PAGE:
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Thursday, 25 August 1994
Page: 344


Senator COULTER (11.33 a.m.) —In reply to Senator Ian MacDonald, I am not suggesting that the government ignore this intergovernmental agreement in isolation. I am saying that this whole process was entered into as a way of establishing an escape hatch. That escape hatch has already been used by Western Australia. It has been used by every government in Australia with respect to the agreement, which I read out a moment ago, to greenhouse gas emissions. It is not worth the paper it is written on. The process might be that we go back and get some other agreement. But out of that agreement has to come the recognition that, given consultation with the states, ordinary people, interested parties, industry and everything else, nonetheless the federal government is the one that ultimately must be setting these standards and accepting the responsibility for them.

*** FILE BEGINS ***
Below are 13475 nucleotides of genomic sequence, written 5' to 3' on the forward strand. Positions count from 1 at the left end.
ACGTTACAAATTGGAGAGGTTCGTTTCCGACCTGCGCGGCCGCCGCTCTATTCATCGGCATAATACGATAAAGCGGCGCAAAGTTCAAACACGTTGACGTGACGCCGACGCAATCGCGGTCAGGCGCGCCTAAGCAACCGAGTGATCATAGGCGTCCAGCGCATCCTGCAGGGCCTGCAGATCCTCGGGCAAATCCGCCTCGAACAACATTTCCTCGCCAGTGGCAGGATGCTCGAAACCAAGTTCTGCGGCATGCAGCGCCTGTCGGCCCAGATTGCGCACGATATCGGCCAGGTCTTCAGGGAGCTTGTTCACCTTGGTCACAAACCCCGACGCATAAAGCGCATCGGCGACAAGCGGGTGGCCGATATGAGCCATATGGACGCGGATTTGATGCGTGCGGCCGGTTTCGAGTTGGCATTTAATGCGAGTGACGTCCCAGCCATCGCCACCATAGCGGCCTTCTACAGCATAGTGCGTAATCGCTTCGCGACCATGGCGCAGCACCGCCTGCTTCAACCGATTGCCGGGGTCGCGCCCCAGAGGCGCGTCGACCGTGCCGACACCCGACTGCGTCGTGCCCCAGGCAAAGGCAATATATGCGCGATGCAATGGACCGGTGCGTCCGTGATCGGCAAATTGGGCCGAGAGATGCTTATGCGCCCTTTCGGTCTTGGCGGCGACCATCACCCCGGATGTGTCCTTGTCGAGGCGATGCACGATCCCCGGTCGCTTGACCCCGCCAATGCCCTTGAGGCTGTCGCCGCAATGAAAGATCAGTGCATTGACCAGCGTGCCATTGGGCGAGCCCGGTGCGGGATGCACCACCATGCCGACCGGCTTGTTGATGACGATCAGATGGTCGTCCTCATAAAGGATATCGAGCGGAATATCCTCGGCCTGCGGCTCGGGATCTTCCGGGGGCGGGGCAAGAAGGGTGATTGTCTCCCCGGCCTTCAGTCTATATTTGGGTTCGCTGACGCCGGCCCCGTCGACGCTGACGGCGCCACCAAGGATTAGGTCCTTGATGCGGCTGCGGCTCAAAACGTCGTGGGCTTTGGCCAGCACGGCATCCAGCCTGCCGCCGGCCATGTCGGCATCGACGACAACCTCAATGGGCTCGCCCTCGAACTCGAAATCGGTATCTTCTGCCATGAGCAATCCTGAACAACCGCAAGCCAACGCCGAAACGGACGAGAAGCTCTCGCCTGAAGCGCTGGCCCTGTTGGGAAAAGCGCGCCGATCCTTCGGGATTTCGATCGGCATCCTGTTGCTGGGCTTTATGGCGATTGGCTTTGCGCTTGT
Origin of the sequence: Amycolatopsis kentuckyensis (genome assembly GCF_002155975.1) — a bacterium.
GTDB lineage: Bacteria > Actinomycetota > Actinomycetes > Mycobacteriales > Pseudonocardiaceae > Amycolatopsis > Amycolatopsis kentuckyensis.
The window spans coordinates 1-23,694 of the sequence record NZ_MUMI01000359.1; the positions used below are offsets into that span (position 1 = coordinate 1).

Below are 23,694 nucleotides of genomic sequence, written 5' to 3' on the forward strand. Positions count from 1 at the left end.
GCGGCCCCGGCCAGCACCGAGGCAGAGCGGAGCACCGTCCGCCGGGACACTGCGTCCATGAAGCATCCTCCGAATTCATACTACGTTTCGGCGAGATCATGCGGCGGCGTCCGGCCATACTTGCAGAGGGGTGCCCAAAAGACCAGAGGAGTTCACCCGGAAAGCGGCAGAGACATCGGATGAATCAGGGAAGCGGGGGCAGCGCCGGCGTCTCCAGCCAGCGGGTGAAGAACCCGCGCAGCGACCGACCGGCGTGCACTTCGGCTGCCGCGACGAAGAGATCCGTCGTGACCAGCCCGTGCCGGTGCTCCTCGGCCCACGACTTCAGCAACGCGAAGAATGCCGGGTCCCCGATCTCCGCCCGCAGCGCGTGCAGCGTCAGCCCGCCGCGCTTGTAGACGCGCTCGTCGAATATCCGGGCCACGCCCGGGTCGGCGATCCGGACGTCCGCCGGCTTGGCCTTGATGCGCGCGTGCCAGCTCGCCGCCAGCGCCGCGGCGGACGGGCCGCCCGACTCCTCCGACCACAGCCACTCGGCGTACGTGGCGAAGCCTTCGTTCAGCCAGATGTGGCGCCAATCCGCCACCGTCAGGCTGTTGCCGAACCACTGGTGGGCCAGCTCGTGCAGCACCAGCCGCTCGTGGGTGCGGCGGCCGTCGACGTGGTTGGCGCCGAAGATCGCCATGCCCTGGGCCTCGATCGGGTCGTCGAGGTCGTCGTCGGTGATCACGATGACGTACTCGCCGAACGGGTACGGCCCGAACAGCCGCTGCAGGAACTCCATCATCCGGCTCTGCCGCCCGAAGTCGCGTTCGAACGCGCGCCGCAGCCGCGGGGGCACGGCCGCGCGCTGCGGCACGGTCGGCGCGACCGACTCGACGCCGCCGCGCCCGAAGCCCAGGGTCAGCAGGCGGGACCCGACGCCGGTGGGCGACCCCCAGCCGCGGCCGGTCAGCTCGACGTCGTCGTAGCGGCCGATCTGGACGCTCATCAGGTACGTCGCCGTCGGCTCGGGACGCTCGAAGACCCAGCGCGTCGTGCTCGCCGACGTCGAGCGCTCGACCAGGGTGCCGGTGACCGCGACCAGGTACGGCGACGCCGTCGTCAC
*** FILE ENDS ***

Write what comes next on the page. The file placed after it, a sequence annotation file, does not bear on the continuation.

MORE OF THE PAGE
The process is fundamentally flawed. We have gone into that process for reasons which are disreputable and nefarious. Clearly that process is not being adhered to by a number of the parties to the agreement. It is not going to be adhered to in this case. We are now debating a let-out clause in this bill. That provides a very good reason why that whole process should be reconsidered and simply not slavishly given effect to.

  One understands where the opposition is coming from. It wants this very much because it is quite sure that every part of this legislation—lock, stock and barrel—will fall over within the next 12 months. That is why the opposition wants it. It wants its mates in industry to have a free go without being fettered by these sorts of standards. That is where the opposition is coming from, and that is why it is supporting the legislation. The government should be aware, and I am sure it is aware, that that is the motive of the opposition. We are certainly not saying that there should not be consultation—there should be wide consultation—but, ultimately, the Commonwealth must accept this responsibility.

  Amendment agreed to.